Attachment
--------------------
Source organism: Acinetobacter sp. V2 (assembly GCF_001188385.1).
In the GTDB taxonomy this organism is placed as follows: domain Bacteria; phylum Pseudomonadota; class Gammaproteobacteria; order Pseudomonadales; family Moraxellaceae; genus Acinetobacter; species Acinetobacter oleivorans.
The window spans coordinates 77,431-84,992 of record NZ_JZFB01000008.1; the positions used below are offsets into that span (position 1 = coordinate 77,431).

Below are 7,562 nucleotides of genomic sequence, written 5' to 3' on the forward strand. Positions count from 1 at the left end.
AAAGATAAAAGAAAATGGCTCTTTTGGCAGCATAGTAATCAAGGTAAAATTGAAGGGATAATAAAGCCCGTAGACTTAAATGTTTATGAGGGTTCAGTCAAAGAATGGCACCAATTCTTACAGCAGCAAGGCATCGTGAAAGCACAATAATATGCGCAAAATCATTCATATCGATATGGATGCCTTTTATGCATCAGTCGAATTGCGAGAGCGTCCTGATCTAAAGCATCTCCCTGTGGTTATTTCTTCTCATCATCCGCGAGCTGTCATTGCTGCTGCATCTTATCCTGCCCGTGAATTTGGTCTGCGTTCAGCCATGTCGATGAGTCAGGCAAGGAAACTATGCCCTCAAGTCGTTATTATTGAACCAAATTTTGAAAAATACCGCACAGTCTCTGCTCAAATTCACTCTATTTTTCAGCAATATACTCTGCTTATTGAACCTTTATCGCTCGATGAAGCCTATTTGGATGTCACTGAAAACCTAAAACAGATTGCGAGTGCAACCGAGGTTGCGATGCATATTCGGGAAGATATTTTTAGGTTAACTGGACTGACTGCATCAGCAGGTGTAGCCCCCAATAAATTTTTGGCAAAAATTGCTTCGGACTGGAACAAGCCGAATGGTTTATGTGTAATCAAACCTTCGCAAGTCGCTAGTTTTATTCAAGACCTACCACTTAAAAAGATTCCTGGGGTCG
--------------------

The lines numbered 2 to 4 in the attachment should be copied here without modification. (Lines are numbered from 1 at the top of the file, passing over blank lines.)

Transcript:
In the GTDB taxonomy this organism is placed as follows: domain Bacteria; phylum Pseudomonadota; class Gammaproteobacteria; order Pseudomonadales; family Moraxellaceae; genus Acinetobacter; species Acinetobacter oleivorans.
The window spans coordinates 77,431-84,992 of record NZ_JZFB01000008.1; the positions used below are offsets into that span (position 1 = coordinate 77,431).

Below are 7,562 nucleotides of genomic sequence, written 5' to 3' on the forward strand. Positions count from 1 at the left end.